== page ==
over 2 years ago • 3 mins
Lululemon reported better-than-expected quarterly earnings late on Wednesday, as the high-end athleisure brand works its ath off to get back into pre-pandemic shape.
What does this mean?
Lululemon’s ecommerce business had a great run last quarter, though that’s hardly a surprise given all the online shopping habits people have picked up over the last year. What’s really got people talking is the return of bricks-and-mortar shopping, with sales at Lululemon’s stores almost back to levels not seen since the beforetimes. Between the on and the offline, the company’s revenue climbed 61% compared to the same time last year. And all those hard yards seem to be paying off: Lululemon’s on track to beat its 2023 revenue target by the end of this year.
Why should I care?
For markets: Don’t slow down.
Investors sent Lululemon’s shares up 13% following the update, but they might not want to put all their money into lycra just yet: the company has been dealing with supply delays since the pandemic’s last wave, and any new spikes could make it even more difficult to get sweatpants through the door. And while some of the company’s Asian factories are set to reopen later this month, local outbreaks and global shipping slowdowns can’t be ruled out just yet.
The bigger picture: Come fly with EasyJet.
At least all those Lululemonheads are finally able to head out on a much-needed yoga retreat: airlines have been making a comeback after a year languishing on tarmac. EasyJet in particular is reportedly set to raise $1.4 billion by selling more of its shares, which the UK-based budget airline is hoping will help it build up package holiday offerings and better compete with its rivals. One ticket to Bali, please.
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The European Central Bank (ECB) announced on Thursday that it’s planning to slow down its bond-buying program, as the region proves it’s just about ready to stand on its own two feet.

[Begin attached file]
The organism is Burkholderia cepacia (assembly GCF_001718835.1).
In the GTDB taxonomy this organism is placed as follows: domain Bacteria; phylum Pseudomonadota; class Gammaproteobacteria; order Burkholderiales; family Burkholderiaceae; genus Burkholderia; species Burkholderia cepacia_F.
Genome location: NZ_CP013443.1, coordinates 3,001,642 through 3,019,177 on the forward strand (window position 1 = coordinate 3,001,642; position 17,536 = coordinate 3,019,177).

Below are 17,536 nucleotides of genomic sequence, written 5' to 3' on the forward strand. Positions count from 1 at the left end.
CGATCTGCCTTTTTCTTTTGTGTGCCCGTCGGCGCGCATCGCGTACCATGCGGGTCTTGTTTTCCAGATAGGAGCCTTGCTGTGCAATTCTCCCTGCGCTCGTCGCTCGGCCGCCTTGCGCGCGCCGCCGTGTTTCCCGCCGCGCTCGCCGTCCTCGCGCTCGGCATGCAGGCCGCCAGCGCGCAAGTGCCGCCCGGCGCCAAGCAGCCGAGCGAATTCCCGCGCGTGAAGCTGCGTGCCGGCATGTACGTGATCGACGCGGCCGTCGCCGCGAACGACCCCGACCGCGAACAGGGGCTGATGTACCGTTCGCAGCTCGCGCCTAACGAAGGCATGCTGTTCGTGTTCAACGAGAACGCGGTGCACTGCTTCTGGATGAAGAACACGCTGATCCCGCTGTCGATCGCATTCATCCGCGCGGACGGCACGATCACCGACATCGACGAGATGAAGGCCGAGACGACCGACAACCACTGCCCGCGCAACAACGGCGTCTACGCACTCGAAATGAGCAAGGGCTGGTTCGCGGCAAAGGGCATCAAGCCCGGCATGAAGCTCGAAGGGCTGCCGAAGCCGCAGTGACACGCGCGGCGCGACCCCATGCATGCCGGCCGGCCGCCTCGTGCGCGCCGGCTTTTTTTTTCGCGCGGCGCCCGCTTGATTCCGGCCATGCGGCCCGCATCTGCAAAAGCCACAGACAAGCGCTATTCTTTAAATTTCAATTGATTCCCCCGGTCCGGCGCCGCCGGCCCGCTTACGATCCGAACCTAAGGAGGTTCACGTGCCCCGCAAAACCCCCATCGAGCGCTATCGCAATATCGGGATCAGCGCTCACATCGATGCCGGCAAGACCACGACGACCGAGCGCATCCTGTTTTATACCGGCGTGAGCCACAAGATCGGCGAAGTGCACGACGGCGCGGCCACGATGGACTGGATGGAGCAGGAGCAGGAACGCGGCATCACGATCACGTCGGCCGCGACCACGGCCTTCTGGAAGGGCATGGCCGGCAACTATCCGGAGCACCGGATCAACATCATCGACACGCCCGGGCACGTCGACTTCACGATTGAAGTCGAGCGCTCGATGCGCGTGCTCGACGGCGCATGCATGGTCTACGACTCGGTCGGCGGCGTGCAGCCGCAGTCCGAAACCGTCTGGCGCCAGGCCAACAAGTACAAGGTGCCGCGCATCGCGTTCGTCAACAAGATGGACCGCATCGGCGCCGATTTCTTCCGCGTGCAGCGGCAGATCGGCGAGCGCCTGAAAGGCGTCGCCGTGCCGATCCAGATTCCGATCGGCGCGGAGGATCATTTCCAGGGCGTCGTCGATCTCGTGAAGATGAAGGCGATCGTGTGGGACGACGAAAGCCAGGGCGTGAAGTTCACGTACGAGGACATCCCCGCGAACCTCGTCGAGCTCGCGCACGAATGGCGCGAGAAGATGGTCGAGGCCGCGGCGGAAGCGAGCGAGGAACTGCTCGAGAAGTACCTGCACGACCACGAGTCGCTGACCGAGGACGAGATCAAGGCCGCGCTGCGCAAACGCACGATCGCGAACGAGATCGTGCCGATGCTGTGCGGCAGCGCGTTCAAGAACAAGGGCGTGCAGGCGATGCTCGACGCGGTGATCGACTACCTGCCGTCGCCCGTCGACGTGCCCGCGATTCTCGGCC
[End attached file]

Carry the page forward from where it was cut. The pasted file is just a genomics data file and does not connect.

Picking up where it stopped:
What does this mean?
Central banks around the world rolled out measures to help keep the pandemic-driven economic disaster at bay last year, and the ECB was no different: it’s been buying roughly $95 billion worth of bonds every month ever since. Now, though, the region’s economy is well and truly in full swing, growing by a better-than-expected 2.2% last quarter versus the quarter before. That puts it on track to reach pre-pandemic levels by the end of the year, so now seems like as good a time as any to take off the training wheels…
Why should I care?
The bigger picture: The EU’s not out of the woods yet.
The ECB was quick to point out that it wouldn’t withdraw support fully any time soon – until March 2022, at least. That might not be such a bad idea: European manufacturers are still trying to deal with blocked up supply chains and the higher costs that come with them, while the recent spike in coronavirus cases is threatening to knock the region’s recovery off balance.
For markets: High risk, no reward.
The ECB’s bond-buying program might’ve kept Europe’s economy afloat over the past year, but it’s also driven the region’s bond yields to record lows. Even junk bonds – debt issued by companies most at risk of not paying it back – are now paying out less in interest than the inflation rate. In other words, investors are actually losing money on them for the first time ever, even though their higher risk is usually offset by bigger payouts. Then again, there aren’t exactly many better options in the bond market these days...
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